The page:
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Georgia Climber Emma Hunt Is Breaking Records, Winning On World Stage For Team USA

by Joshua Koch

Emma Hunt after competing in the women's speed climbing finals at the 2022 IFSC World Cup on May 27, 2022 in Salt Lake City.

 

Keith Hunt went and tried a portable rock-climbing wall one day and enjoyed it. So, he found a gym near his Woodstock, Georgia, home that had one. 
Tagging along with dad to that gym to climb the wall was then 5-year-old Emma. 
“We all started going, and it grew from there,” Emma said. 
Two years later at 7, she joined a team and “just loved it.” She started competing at 8, and the rest is history. 
Now, 19 years old, Hunt has taken her climbing skills to the world stage and has gotten extremely fast — record-breaking fast.
Hunt competes primarily in speed climbing, an event in which the athletes race up the wall like spiders in an exciting head-to-head format. In May, at the IFSC World Cup in Salt Lake City, Hunt broke and re-broke the U.S. record in her qualifying round, ultimately hitting the button in 7.05 seconds. Currently, the world record for a female is 6.53, a mark that Hunt is hunting for. 
“At this stage it is refining my beta, which is the path we take up the wall,” Hunt said about chasing the world record. “Everyone has more or less an individual beta. I think refining my beta and just more training in general and refining everything will make me drop some time.” 
In her most recent competition at the World Games on July 14 in Birmingham, Alabama, Hunt took first in the women’s speed competition, which was bracket-style. 
Hunt qualified with a time of 7.31 but then took first place overall when she hit the button at 7.24 in the final, beating out Poland’s Natalia Kałucka. 
“As soon as I saw the timer was green, I knew,” Hunt said. “It was so exciting and kind of relieving. It was a long day. We had a weather delay and we got pushed back several hours. It was a nice deep breath.” 
The first-place finish is the first of this season for Hunt, but it’s her third top-three finish of the year after taking second at the world cup in Seoul and second at the Salt Lake City, both in May. She’s coming off a seventh-place finish at last year’s world championships.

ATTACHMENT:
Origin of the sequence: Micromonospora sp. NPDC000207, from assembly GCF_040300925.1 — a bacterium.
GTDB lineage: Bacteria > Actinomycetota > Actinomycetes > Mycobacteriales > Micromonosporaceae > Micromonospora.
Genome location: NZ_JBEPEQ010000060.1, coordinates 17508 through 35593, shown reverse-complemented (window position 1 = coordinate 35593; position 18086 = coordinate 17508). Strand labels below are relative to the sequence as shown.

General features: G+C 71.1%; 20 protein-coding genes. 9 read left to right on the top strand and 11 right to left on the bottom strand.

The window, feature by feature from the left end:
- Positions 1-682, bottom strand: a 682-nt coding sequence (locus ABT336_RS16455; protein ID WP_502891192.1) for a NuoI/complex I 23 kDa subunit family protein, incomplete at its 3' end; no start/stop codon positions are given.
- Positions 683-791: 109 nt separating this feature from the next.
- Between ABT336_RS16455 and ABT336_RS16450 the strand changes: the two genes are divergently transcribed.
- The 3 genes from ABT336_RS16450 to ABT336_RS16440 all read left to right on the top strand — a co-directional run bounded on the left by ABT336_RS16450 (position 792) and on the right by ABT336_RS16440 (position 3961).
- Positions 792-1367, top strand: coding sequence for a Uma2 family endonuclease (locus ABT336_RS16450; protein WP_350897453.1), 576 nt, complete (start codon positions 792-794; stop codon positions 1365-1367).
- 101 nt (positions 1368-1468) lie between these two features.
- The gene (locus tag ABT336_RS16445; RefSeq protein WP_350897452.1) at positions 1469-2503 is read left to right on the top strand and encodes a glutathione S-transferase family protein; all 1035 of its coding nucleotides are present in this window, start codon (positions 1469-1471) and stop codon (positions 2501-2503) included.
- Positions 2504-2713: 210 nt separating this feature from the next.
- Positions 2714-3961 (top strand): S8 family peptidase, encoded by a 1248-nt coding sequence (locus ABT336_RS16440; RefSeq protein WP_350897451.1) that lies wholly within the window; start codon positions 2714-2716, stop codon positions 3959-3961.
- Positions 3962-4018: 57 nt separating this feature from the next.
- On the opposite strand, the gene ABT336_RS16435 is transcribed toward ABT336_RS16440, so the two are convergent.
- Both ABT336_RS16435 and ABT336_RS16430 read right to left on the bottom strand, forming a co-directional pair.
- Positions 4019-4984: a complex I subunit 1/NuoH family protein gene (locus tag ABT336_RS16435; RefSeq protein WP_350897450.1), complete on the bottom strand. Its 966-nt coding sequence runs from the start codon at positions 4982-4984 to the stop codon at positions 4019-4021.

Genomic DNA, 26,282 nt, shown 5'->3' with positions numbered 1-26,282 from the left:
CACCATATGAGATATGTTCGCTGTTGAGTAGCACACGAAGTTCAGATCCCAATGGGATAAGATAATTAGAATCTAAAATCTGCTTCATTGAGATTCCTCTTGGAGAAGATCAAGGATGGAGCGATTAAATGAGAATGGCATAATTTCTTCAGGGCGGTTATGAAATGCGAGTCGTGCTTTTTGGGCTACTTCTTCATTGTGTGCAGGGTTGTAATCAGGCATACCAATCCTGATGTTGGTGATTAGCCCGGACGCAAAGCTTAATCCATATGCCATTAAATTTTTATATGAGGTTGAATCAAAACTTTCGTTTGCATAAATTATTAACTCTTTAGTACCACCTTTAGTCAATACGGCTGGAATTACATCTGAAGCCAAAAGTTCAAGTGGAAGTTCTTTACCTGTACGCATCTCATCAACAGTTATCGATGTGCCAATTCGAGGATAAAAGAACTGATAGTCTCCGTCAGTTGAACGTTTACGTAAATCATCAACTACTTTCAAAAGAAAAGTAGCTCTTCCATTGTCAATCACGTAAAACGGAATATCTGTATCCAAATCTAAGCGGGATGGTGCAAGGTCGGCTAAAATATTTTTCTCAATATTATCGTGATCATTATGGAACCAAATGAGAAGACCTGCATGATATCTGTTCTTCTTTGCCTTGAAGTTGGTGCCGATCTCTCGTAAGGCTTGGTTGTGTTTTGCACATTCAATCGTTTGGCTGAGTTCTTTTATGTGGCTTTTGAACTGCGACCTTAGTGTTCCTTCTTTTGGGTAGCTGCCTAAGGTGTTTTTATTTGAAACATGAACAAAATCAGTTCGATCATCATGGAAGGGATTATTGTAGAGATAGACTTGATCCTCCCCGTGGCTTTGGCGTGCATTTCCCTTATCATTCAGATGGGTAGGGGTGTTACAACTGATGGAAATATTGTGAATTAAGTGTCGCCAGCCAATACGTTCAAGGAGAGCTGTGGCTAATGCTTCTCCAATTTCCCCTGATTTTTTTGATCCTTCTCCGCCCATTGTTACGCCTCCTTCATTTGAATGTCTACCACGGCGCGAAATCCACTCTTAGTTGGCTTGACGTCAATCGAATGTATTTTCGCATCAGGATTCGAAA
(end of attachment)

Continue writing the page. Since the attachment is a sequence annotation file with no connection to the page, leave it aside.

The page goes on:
Emma Hunt competes during the women's speed climbing finals at the 2022 IFSC World Cup on May 27, 2022 in Salt Lake City.

These 2022 results come in a season that started with her getting stiches in her knee. She later had to take some time away due to COVID-19 as well. 
“It is still pretty unreal; I wasn’t expecting too much,” Hunt said of the season. “There have been a couple of hiccups this season too. … I’m very happy with how the season is going so far.” 
Hunt admits that there are short-term goals in her speed climbing career, but a long-term and ultimate one comes in just a couple of years — the Olympic Games Paris 2024. 
Sport climbing was added to the Olympics for the Olympic Games Tokyo 2020 with a combined event in which athletes competed in all three disciplines: bouldering, lead and speed. The climbing program for the 2024 Games in Paris will include two medal events for men and women: one combining bouldering and lead, and the other a standalone speed competition.
Hunt wants to be there with USA across her chest. 
“It would mean so much to me,” she said. “I would be so excited and so happy. That’s the long-term goal.” 
Hunt is currently back in her home state of Georgia training, while also taking online only classes at Kennesaw State University, where she wants to eventually get into their nursing program. 
Outside of training physically for speed climbing, Hunt admits there is a mental side of the sport that is just as crucial to hone. 
“I can’t really think of too many big challenges but more little ones,” Hunt said. “If I had to choose one, it would be my mental space, because you can be your own worst enemy. 
“Constantly practicing and really trying to pay attention to where I put my focus. Speed climbing it is so fast. You can lose it so quickly, and then it is game over. So, really trying to focus is the biggest thing.” 
With all the success that Hunt has experienced to start the 2022 circuit, one could think that the target is firmly on her back and she is more the hunted than the hunter. 
She doesn’t agree. 
“I still feel like I’m more hunting than being hunted,” she said. “I have noticed at some competitions I am more noticed than I was used to.”


Joshua Koch is a freelance contributor to TeamUSA.org on behalf of Red Line Editorial, Inc.
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